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Recorded for Poem-a-Day, July 5, 2017.
About this Poem 

“‘The Tent’ was written in response to an invitation from students at the Maine State Prison, in a course taught by Dr. Ellen M. Taylor. The suggested topic was ‘what freedom means to me.’”
—Naomi Shihab Nye

The Tent

When did hordes of sentences start beginning with So?

As if everything were always pending, 

leaning on what came before.

What can you expect? 

Loneliness everywhere, entertained or kept in storage.

So you felt anxious to be alone.

Easier to hear, explore a city, room,

mound of hours, no one walking beside you.

Talking to self endlessly, but mostly listening.

This would not be strange.

It would be the tent you slept in.

Waking calmly inside whatever

you had to do would be freedom.

It would be your country.

The men in front of me had whole acres

in their eyes. I could feel them cross, recross each day.

Memory, stitched.  History, soothed.

What we do or might prefer to do. Have done.

How we got here. Telling ourselves a story

till it’s compact enough to bear. 

Passing the walls, wearing the sky,

the slight bow and rising of trees.

Everything ceaselessly holding us close.

So we are accompanied.

Never cast out without a line of language to reel us back.

That is what happened, how I got here.

So maybe. One way anyway.

A story was sewn, seed sown,

this was what patriotism meant to me—

to be at home inside my own head long enough

to accept its infinite freedom

and move forward anywhere, to mysteries coming.

Even at night in a desert, temperatures plummet,

billowing tent flaps murmur to one other.

Copyright © 2017 by Naomi Shihab Nye. Originally published in Poem-a-Day on July 5, 2017, by the Academy of American Poets.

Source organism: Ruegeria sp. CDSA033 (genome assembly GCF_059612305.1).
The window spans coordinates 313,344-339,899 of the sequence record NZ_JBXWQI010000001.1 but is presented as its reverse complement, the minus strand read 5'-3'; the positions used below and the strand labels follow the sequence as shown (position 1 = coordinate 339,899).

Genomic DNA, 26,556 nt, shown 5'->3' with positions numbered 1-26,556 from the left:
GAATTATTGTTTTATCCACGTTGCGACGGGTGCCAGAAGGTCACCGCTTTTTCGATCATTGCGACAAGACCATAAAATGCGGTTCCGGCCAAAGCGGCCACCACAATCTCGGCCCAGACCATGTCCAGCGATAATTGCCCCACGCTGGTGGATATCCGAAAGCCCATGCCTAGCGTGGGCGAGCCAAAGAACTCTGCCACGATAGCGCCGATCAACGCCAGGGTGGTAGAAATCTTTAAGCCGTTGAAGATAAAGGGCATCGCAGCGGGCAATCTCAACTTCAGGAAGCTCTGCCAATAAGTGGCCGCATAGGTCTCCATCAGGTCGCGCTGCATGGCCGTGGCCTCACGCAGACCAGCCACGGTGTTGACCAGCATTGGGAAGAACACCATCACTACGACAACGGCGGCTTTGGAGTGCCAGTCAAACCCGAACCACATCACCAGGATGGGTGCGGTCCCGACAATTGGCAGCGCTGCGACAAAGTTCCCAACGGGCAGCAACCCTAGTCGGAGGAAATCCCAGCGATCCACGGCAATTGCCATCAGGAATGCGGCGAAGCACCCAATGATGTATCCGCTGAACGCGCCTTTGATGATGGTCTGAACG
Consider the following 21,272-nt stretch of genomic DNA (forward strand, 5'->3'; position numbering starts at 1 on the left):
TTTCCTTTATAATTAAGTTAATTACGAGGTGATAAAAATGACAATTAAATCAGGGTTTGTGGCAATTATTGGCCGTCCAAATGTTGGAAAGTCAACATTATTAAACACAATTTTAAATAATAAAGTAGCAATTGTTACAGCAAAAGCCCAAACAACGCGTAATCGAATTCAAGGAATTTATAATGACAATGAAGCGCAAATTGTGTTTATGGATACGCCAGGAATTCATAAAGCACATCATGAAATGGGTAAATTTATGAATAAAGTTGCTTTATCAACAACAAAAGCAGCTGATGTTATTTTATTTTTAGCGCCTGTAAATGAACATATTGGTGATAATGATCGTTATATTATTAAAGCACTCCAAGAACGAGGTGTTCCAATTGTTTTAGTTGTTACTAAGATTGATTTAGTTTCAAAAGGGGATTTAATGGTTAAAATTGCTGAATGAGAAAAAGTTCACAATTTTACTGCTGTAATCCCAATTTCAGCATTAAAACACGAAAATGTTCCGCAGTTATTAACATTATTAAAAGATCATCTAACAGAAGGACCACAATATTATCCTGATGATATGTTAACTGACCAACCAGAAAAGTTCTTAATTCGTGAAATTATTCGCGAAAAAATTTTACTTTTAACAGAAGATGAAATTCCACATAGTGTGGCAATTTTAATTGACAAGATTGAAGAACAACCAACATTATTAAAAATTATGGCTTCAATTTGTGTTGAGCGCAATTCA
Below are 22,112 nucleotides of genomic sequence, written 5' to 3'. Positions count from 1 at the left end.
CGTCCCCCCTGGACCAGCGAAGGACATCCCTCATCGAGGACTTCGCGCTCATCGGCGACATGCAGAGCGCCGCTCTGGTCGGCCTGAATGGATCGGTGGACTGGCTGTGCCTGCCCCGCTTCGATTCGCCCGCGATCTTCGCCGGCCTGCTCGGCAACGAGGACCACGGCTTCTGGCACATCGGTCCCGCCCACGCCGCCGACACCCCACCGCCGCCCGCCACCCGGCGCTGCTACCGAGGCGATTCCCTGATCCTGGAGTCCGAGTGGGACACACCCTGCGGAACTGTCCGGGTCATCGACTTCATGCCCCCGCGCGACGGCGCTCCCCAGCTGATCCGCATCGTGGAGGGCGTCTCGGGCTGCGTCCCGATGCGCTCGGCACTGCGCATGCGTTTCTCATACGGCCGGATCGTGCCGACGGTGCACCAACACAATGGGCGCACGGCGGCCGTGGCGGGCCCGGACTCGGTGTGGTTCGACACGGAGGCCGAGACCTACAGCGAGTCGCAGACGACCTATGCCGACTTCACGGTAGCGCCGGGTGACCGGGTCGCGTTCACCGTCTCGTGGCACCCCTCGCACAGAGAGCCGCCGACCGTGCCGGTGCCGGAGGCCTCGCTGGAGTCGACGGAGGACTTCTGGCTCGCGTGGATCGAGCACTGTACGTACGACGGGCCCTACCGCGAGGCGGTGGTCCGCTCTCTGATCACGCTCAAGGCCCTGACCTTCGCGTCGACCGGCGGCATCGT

Copyright © 2017 by Naomi Shihab Nye. Originally published in Poem-a-Day on July 5, 2017, by the Academy of American Poets.

Naomi Shihab Nye

Naomi Shihab Nye

Naomi Shihab Nye gives voice to her experience as an Arab-American through poems about heritage and peace that overflow with a humanitarian spirit.

by this poet

poem

Their language rolls out,
soft carpet in front of them.
Strolling slowly beneath trees,
men in white shirts,
belts, baggy trousers,
women in scarves,
glinting cigarettes in the dusk.
What they left to be here, in the cold country,
where winter lasts forever,
haunts them

2
poem
Before you know what kindness really is
you must lose things,
feel the future dissolve in a moment
like salt in a weakened broth.
What you held in your hand,
what you counted and carefully saved,
all this must go so you know
how desolate the landscape can be
between the regions of kindness.
How you ride and ride
poem

Such a swift lump rises in the throat when
a uniformed woman spits Throw it away!
and you tremble to comply wondering why
rules of one airport don't match another's,
used to carrying two Ziploc bags not just one
but your pause causes a uniformed man to approach
barking, Is